Friday, May 1, 2015

Would you spend $100 for a PPV fight?

There are a few things to keep sports junkies happy this weekend.

1. The Yankees & Red Sox meet again, this time at Fenway Park. How loud will the boos be for Alex Rodriguez every time he walks up to the plate?

2. The Mets, who've fallen back to earth by losing 5 of 7, continue a weekend series with Washington, and in danger of falling out of first place at the end of the weekend if they're not careful.

3. NHL & NBA playoffs.

4. The Kentucky Derby. Enough said there.

Finally, after years of stalling, followed by hype, Floyd Mayweather, Jr. & Manny Pacquiao will finally meet for the unified welterweight title. Problem is, this PPV fight may be the most expensive fight of all time for consumers.

Time Warner Cable, for example, is asking roughly $90 for a regular PPV broadcast, but if you want to go high-definition, it'll cost $100. If you think that's bad, a restaurant chain like Buffalo Wild Wings is refusing to carry the fight because they're being charged $1000 to screen the card. I know boxing PPV's are the most expensive, but this is flat ridiculous. The very definition of greed.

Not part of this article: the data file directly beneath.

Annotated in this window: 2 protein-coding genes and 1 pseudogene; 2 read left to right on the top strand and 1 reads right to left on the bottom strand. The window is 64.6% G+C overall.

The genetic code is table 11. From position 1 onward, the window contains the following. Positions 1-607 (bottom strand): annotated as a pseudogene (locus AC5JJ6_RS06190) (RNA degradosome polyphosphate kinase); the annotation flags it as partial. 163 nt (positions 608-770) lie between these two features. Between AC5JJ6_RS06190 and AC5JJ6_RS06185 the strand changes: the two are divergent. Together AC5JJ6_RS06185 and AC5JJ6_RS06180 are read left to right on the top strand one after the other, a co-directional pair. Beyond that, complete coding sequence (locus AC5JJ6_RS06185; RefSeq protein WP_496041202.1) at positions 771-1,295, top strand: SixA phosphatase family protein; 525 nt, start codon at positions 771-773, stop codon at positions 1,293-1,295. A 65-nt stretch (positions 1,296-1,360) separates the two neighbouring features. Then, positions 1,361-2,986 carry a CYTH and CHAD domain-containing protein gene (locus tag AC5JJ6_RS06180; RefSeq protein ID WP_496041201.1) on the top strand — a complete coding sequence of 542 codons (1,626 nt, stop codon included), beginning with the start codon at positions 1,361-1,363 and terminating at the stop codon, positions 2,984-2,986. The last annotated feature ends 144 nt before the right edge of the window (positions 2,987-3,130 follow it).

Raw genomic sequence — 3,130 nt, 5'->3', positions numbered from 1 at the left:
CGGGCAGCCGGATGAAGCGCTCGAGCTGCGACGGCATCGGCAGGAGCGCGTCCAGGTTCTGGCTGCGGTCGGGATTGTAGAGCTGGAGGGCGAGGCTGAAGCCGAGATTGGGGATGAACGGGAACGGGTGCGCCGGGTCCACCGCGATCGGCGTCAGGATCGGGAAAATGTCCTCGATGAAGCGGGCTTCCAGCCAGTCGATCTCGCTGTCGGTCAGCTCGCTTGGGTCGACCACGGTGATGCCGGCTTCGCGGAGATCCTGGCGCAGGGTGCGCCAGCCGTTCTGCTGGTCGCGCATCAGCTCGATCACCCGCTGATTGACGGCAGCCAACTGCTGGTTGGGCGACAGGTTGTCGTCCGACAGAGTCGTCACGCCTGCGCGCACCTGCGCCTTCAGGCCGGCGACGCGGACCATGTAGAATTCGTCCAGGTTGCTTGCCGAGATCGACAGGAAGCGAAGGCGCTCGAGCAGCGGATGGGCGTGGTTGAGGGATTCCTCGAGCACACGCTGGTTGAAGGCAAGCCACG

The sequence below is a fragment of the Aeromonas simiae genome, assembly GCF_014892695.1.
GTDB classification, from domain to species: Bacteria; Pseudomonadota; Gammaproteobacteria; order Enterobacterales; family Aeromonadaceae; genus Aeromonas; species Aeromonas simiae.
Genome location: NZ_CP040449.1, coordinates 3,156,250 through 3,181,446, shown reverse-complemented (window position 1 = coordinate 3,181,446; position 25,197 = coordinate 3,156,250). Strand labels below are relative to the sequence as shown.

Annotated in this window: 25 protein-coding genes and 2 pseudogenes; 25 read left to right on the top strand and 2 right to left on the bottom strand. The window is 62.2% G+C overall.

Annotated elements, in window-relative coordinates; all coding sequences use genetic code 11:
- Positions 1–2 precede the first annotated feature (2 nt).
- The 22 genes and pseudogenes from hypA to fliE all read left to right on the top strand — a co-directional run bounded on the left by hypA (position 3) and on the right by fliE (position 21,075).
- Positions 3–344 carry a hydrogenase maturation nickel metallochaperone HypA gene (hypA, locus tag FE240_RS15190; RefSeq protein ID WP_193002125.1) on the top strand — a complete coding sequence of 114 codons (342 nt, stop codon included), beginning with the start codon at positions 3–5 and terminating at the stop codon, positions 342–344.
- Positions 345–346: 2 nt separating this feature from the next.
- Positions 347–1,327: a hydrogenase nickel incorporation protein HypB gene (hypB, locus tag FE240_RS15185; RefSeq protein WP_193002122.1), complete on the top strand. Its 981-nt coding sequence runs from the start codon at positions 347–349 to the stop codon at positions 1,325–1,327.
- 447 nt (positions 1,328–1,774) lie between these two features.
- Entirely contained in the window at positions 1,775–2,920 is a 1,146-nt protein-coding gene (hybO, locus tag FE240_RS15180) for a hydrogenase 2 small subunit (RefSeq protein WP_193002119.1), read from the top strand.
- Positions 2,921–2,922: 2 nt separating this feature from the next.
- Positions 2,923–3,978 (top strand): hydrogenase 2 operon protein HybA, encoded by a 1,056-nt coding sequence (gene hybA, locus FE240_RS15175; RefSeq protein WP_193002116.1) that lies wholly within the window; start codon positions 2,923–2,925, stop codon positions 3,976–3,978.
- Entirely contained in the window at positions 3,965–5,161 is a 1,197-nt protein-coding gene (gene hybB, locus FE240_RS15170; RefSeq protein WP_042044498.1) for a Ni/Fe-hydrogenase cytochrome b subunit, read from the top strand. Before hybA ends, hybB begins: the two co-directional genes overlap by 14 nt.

Do I plan on watching? No. I stopped watching boxing long ago, largely because I've fallen asleep watching some of those Saturday or Sunday afternoon fights on CBS, ABC, or NBC. Do I really care who wins? No.

Consider the players:

Floyd Mayweather, Jr. fancies himself to be this generation's Muhammad Ali. Actually, he's more like a cross between Ali and, maybe, Mike Tyson, who took offense to Mayweather's comparing himself to Ali. Given Mayweather's arrest record, he falls closer to fighters of Tyson's generation, anyway.

If Mayweather is Ali, then Pacquiao would be Joe Frazier, who defeated Ali in a legendary bout in 1971, only to lose two rematches. Finally, as Ali & Frazier had Howard Cosell as a sounding board back in the day, today, there is ESPN's Cosell wannabe, Stephen A. Smith, whose primary beat was basketball, but now he thinks he can cover football and boxing, too. We have to assume Cosell was an idol of his growing up. Just listen to Smith talk sometimes. He tries to sound like Cosell, yet he's 10 times as annoying. He's from Frazier's hometown of Philadelphia, but even Rocky Balboa and Fat Albert would be more popular than Smith is.

God help us all if one of the fighters ends up doing a commercial for a certain brand of beef jerky that embarrassed Richard Sherman by having Smith be the voice of his stomach.

No, I'll be watching the Mets and filing a review on "Avengers: Age of Ultron". All things considered, I'd rather watch a Celebrity Deathmatch marathon.........

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